When we think of poverty, what do we think of? Food stamps? Emaciated children? Tin shacks? Empty refrigerators?
I have seen poverty all over the globe in my lifetime and know that it is all of that -- and much more. Some 20 years ago Life magazine asked me to find an American family that could be the face of poverty. How was poverty lived in the United States?
We had correspondents in all parts of the country send in candidates, with pictures, for consideration. In the end, I chose a family in Portsmouth, Ohio, a once flourishing industrial town (birthplace of Roy Rogers), down on its luck. I spread the snapshots of the family out on the table for the editors to see. I expected the look of shock on their faces.
"But they're white!" said one.
"Yes," I replied. "Most poor people in the United States are white." That was a revelation. White people could be poor.
Flashing forward for a second, according to the National Poverty Center at the University of Michigan, things haven't changed much. In 2010, over 5 million white children lived in poverty and 4.8 million black children did. Whites still prevail.
Of course, I am fudging now as I did then, since the rates of poverty by demographic category give a very different picture; 35 percent of Hispanic children under 18 live in poverty and 38 percent of black children are poor. For whites, it's just 12.4 percent. Just! It's no fun to be poor, defined, crudely, as not having enough money to pay for food and shelter. But what about the TV? And the cell phone? The drugs? The teenage pregnancies? Is that poverty? Do we subsidize it?
Is there a racial component to poverty in the United States? Of course. Are there cultural differences in the way poverty is "lived"? Yes. Are there correlations in marital status and poverty? Indeed.
One of the reasons we titled the 1989 Life story "Children of Poverty" was to convey the multi-dimensional, multi-generational nature of the beast. You were born into poverty as you were born into America or France or Nigeria. Indeed, "poverty" had a lack of money dimension to it; but it was just one of the characteristics of the syndrome. After all, plenty of people have their "going broke" periods; this family had been, it seemed, perennially "broke," always "down on their luck." And in the post-Great Society era, their "work" had become "working the system." It was a co-dependence that was quite obvious and quite frightful.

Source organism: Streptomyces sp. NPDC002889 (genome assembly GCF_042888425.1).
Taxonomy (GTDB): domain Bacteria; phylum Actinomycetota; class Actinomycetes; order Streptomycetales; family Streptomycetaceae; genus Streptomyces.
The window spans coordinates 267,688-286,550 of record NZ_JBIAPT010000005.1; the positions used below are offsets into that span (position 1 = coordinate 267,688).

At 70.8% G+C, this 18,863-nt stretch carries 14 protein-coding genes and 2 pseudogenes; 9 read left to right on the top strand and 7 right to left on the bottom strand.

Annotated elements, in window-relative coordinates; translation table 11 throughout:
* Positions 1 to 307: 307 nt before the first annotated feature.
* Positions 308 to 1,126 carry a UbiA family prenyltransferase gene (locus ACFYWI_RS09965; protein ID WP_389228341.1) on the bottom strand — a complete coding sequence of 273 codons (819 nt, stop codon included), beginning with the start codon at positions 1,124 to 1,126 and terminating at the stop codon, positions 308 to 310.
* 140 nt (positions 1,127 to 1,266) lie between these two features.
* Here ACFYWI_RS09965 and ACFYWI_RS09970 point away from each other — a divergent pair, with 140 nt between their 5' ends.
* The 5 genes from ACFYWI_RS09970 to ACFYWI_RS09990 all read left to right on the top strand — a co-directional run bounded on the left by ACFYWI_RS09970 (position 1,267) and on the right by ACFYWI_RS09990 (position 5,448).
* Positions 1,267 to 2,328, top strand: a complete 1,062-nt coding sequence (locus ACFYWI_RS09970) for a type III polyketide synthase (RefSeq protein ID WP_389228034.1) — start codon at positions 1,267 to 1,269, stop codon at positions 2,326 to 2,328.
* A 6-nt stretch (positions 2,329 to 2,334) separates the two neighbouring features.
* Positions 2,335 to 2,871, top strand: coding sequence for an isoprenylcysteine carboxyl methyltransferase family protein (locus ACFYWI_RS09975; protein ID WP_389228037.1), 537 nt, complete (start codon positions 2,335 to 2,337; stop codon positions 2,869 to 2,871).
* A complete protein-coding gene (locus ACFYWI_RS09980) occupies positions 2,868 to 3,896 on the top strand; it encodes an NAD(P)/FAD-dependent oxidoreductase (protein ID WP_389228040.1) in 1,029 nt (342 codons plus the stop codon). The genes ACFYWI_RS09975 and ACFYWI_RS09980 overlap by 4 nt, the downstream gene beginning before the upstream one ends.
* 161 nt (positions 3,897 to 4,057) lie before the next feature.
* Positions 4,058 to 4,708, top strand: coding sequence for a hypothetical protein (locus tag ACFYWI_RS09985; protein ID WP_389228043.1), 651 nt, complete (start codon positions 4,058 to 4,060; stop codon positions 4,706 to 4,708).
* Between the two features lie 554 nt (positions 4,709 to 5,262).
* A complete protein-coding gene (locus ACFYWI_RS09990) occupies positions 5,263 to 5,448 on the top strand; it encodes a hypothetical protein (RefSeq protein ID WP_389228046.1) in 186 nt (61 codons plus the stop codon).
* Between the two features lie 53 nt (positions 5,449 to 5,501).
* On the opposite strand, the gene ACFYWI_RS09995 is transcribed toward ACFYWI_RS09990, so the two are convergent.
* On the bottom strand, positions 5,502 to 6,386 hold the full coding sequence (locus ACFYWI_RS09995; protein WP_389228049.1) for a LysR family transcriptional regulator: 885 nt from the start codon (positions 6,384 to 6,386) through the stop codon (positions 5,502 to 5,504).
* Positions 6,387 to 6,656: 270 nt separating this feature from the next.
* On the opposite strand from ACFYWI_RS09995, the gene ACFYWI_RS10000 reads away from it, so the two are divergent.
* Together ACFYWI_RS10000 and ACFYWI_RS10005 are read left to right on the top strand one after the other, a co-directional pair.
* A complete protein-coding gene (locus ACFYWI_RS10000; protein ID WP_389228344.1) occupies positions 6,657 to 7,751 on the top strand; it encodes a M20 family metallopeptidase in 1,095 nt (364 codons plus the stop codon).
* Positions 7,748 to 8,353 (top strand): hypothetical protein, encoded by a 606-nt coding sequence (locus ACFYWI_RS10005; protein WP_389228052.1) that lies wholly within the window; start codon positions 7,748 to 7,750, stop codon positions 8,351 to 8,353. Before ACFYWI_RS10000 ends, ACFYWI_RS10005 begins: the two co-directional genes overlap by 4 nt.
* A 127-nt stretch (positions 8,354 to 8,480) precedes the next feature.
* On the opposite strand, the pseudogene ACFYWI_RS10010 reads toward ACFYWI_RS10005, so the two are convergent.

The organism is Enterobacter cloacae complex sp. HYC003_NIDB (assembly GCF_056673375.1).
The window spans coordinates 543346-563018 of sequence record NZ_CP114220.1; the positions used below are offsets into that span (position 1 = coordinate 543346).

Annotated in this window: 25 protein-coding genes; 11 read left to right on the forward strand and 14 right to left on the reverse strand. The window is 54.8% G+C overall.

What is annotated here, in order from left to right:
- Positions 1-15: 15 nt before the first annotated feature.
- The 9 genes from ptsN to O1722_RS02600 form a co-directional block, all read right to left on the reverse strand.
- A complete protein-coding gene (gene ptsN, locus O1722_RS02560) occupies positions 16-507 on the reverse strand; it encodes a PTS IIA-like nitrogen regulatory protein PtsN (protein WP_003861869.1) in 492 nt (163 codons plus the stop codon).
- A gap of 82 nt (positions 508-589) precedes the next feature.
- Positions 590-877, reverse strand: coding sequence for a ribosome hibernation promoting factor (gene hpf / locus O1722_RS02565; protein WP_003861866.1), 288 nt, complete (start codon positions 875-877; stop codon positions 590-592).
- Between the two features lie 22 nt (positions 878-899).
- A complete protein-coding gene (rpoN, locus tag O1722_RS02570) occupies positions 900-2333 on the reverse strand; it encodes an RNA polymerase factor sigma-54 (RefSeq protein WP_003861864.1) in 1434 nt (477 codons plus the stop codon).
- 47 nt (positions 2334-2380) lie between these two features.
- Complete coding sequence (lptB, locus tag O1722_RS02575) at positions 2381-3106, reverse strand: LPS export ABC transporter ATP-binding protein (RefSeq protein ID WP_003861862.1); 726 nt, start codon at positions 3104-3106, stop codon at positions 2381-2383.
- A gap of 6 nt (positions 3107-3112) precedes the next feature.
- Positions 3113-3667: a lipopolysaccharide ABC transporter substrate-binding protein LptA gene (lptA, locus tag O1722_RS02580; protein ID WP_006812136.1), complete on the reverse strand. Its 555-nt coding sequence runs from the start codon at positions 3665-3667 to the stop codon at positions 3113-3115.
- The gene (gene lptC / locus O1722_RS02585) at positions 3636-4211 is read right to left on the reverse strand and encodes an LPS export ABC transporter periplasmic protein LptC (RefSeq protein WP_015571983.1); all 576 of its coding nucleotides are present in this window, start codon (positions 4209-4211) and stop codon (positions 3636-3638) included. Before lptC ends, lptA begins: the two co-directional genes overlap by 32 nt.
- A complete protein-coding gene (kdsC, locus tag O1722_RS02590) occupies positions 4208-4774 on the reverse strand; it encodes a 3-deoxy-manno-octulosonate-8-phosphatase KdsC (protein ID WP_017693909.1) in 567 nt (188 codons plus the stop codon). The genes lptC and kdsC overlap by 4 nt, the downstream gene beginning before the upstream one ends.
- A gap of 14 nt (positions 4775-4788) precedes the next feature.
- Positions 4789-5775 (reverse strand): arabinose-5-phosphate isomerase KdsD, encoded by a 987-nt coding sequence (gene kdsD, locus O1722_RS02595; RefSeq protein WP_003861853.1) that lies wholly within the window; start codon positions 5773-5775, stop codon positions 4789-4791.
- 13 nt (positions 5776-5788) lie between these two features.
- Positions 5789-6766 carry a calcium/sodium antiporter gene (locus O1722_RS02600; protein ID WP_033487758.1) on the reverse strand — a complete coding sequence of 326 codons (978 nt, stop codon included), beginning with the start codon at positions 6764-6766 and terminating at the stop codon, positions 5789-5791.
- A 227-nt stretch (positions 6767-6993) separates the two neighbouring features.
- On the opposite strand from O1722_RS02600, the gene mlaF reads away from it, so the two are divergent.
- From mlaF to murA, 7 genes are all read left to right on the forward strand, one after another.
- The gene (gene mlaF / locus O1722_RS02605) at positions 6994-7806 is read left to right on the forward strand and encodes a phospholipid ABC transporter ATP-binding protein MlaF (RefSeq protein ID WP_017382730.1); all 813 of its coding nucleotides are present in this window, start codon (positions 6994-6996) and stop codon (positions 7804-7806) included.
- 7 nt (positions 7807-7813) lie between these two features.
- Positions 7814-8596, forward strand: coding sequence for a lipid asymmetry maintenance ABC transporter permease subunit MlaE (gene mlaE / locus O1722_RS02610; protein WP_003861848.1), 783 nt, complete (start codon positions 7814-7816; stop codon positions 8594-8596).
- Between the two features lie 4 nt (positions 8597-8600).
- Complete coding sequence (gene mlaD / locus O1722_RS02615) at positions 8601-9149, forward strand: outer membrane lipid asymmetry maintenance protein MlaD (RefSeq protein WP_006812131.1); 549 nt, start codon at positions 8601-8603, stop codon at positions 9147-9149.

So, can we "cure" poverty?
Years after the Life piece appeared, I met a low-income housing developer who talked frankly about the money he had made building housing for the poor, to help cure poverty. "It didn't work," he said. "We were supposed to provide decent housing," he continued, "and the rest would follow."
I asked about schools. "Yes," he said, "Getting kids a good place to live was supposed to improve their educational prospects. It didn't."
After decades of helping give poor people what we thought they needed in order to succeed in school -- food and shelter -- this man had concluded that what they needed were better schools. "You don't improve the schools by improving living conditions," he said. "You improve living conditions by improving the schools."
Education, education, education. That's how you solve poverty. It's a solution the country hit up on the mid-1800s, when states began to impose compulsory school attendance laws; and it worked. Several generations of immigrants and natives alike contributed to the building of school houses, most of them the best buildings in town, on a hill, representing the hope of upwardly mobile change that education offered. They believed that knowledge counted; that it counted enough to lift you from poverty to providence. And it worked. By the mid-1900s America had educated several generations of the poor and they had gone on to recreate America, transforming it into the world's most powerful economic engine.
Somehow we've turned the paradigm of success on its head; we've convinced ourselves that we can't educate children until we solve poverty. Unfortunately, it doesn't work that way.
Knowledge counts. Knowledge wins. And schools remain the only place that rich and poor alike are going to acquire knowledge. The poor do not lack dollars; they lack the knowledge that is the only currency accepted on the toll highway to success.
This post is part of the HuffPost Shadow Conventions 2012, a series spotlighting three issues that are not being discussed at the national GOP and Democratic conventions: The Drug War, Poverty in America, and Money in Politics.
HuffPost Live will be taking a comprehensive look at the persistence of poverty in America August 29th and September 5th from 12-4 pm ET and 6-10 pm ET. Click here to check it out -- and join the conversation.
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